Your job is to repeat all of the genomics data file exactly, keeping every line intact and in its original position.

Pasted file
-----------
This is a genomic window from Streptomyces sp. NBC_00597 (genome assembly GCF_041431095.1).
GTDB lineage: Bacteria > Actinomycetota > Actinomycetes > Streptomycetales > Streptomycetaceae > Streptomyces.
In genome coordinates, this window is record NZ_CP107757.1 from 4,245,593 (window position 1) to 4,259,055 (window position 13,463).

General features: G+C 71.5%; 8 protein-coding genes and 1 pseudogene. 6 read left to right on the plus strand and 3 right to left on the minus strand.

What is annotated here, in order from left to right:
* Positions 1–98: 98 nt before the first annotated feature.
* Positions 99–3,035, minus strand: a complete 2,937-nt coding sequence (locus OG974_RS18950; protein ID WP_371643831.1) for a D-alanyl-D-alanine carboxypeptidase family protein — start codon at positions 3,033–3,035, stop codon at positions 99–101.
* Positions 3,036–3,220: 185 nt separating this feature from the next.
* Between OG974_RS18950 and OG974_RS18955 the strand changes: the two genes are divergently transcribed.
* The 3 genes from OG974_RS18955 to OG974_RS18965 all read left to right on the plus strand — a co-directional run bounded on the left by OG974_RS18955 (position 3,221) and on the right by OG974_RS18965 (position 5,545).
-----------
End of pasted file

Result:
This is a genomic window from Streptomyces sp. NBC_00597 (genome assembly GCF_041431095.1).
GTDB lineage: Bacteria > Actinomycetota > Actinomycetes > Streptomycetales > Streptomycetaceae > Streptomyces.
In genome coordinates, this window is record NZ_CP107757.1 from 4,245,593 (window position 1) to 4,259,055 (window position 13,463).

General features: G+C 71.5%; 8 protein-coding genes and 1 pseudogene. 6 read left to right on the plus strand and 3 right to left on the minus strand.

What is annotated here, in order from left to right:
* Positions 1–98: 98 nt before the first annotated feature.
* Positions 99–3,035, minus strand: a complete 2,937-nt coding sequence (locus OG974_RS18950; protein ID WP_371643831.1) for a D-alanyl-D-alanine carboxypeptidase family protein — start codon at positions 3,033–3,035, stop codon at positions 99–101.
* Positions 3,036–3,220: 185 nt separating this feature from the next.
* Between OG974_RS18950 and OG974_RS18955 the strand changes: the two genes are divergently transcribed.
* The 3 genes from OG974_RS18955 to OG974_RS18965 all read left to right on the plus strand — a co-directional run bounded on the left by OG974_RS18955 (position 3,221) and on the right by OG974_RS18965 (position 5,545).